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I think that the noble Lord, Lord Lipsey, is trying to seduce us by his proposals of pilot schemes, but I am afraid that he is not going to divert us from our intention in this matter. We oppose Amendment 11, which is a wrecking amendment. It refers to regulations under Section 15 of the Community Care (Delayed Discharges etc.) Act 2003 as having the power to be able to "permit", as opposed to "require", free provision of personal care. However, Section 15 enables the Secretary of State to make regulations requiring-as opposed to permitting-qualifying services to be provided free of charge. This amendment does not change the fundamental nature of the power under Section 15 and therefore the reference to regulations permitting free provision of personal care does not correctly reflect the nature of that power. Therefore, the amendment is not necessary. Local authorities have the power to charge for non-residential community care services but are not obliged to do so. They are therefore already able to provide free personal care if they wish and do not need additional powers to be able to do so.
Amendment 15 seeks to limit the functions relating to eligibility for free provision of personal care which can be imposed on local authorities in regulations. However, in doing so, it would prevent a very important sub-delegation of powers by removing reference to those functions included in the exercise of discretion. We believe that local authorities are best placed to judge what is appropriate in their own situations, dependent on their specific clients' needs and circumstances and the availability of services. It is therefore right that functions imposed on local authorities relating to eligibility for free provision should include the exercise of discretion, so that they can effectively manage the provision of free personal social care in their area.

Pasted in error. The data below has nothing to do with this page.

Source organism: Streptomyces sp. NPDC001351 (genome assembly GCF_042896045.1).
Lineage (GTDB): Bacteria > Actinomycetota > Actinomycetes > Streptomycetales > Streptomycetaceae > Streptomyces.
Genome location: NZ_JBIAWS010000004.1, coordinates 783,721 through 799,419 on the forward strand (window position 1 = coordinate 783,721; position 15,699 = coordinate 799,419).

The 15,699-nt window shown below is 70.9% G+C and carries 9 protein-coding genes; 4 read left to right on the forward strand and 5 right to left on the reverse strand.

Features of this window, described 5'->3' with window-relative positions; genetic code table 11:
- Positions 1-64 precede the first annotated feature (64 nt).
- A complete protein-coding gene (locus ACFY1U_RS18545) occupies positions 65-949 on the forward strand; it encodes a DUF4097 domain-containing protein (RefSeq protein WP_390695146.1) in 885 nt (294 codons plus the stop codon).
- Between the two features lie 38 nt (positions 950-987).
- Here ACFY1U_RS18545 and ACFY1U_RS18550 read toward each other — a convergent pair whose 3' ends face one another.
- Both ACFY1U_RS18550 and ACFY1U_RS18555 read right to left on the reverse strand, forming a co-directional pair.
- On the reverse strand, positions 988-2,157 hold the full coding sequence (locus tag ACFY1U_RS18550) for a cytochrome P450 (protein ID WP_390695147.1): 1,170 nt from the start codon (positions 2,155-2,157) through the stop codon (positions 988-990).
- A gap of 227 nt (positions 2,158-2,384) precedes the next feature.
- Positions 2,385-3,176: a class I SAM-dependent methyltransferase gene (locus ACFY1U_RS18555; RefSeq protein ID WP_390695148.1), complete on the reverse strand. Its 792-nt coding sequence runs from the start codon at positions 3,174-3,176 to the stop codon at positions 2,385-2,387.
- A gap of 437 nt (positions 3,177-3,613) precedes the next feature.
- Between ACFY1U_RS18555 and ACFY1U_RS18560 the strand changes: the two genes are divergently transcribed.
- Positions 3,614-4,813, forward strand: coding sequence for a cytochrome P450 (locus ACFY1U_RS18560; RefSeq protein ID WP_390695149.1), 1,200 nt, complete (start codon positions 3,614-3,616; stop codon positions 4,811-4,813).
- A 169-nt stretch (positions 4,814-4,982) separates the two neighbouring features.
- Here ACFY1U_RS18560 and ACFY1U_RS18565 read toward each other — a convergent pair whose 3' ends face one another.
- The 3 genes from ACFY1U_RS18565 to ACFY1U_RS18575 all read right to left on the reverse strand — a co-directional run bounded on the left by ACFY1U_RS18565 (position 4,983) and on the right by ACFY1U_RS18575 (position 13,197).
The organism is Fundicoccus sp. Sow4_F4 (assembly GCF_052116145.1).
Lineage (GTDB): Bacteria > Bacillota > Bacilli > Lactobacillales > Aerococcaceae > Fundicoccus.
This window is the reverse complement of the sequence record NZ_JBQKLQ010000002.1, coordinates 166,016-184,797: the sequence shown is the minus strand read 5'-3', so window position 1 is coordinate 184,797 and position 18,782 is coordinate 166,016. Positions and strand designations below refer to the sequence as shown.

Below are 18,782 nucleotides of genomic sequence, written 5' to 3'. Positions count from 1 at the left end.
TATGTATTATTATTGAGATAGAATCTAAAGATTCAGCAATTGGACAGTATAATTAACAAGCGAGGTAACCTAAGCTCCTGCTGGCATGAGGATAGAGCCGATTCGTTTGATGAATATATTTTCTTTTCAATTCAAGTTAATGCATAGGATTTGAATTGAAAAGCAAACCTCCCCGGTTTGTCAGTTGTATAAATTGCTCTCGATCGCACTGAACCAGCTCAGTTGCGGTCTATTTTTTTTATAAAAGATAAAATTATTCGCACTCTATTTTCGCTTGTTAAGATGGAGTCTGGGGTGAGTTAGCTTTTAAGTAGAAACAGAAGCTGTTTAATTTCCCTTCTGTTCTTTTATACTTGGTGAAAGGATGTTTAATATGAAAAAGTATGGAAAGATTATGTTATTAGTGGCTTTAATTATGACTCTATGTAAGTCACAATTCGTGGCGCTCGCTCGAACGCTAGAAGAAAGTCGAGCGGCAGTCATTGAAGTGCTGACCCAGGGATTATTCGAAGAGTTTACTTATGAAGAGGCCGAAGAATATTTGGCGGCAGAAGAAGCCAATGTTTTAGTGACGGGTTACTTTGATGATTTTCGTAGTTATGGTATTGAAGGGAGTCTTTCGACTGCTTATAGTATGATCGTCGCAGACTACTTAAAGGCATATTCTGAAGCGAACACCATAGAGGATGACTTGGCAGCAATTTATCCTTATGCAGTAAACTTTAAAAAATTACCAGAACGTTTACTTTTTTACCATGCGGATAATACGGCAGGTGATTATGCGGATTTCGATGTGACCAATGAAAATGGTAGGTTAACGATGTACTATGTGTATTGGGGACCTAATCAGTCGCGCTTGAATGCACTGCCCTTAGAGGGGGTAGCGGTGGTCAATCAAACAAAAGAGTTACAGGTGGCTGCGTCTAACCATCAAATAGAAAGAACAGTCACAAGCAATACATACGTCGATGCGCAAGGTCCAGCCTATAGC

I ask the noble Lord to withdraw his amendment.
Baroness Murphy: I apologise profoundly that I was not here at the beginning of this debate-I was whipping through the previous group. Amendment 15 deals with the exercise of a discretion. Can the Minister tell me whether that refers to the reablement clause? I am not sure, from reading the Bill. My understanding is that the local authority might have a discretion when or not to insist on the reablement. If it does, I am not sure how that might relate, for example, to a stroke patient returning home with profound disabilities, who would probably not reach his maximum potential for several years, but whose carers might feel it was inappropriate to subject to reablement at that point. Can the Minister reassure us about how the discretion could be exercised in relation to reablement?